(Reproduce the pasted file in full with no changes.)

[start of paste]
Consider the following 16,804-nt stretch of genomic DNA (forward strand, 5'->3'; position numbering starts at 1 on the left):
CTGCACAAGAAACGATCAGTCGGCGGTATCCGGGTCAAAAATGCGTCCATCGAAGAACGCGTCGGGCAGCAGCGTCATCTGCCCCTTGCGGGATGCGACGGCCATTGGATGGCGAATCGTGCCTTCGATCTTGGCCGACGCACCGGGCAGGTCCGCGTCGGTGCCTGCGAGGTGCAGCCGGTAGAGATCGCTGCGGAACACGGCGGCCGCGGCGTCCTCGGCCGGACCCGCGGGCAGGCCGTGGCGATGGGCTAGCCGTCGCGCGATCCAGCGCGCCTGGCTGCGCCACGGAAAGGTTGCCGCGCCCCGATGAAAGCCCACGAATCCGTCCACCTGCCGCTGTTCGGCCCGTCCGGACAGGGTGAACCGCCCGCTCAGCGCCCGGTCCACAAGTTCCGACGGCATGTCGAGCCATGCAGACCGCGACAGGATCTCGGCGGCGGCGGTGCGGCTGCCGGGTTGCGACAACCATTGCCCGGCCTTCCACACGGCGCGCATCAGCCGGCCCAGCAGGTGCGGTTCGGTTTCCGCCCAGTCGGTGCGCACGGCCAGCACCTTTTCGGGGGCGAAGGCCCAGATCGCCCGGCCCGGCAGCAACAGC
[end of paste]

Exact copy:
Consider the following 16,804-nt stretch of genomic DNA (forward strand, 5'->3'; position numbering starts at 1 on the left):
CTGCACAAGAAACGATCAGTCGGCGGTATCCGGGTCAAAAATGCGTCCATCGAAGAACGCGTCGGGCAGCAGCGTCATCTGCCCCTTGCGGGATGCGACGGCCATTGGATGGCGAATCGTGCCTTCGATCTTGGCCGACGCACCGGGCAGGTCCGCGTCGGTGCCTGCGAGGTGCAGCCGGTAGAGATCGCTGCGGAACACGGCGGCCGCGGCGTCCTCGGCCGGACCCGCGGGCAGGCCGTGGCGATGGGCTAGCCGTCGCGCGATCCAGCGCGCCTGGCTGCGCCACGGAAAGGTTGCCGCGCCCCGATGAAAGCCCACGAATCCGTCCACCTGCCGCTGTTCGGCCCGTCCGGACAGGGTGAACCGCCCGCTCAGCGCCCGGTCCACAAGTTCCGACGGCATGTCGAGCCATGCAGACCGCGACAGGATCTCGGCGGCGGCGGTGCGGCTGCCGGGTTGCGACAACCATTGCCCGGCCTTCCACACGGCGCGCATCAGCCGGCCCAGCAGGTGCGGTTCGGTTTCCGCCCAGTCGGTGCGCACGGCCAGCACCTTTTCGGGGGCGAAGGCCCAGATCGCCCGGCCCGGCAGCAACAGC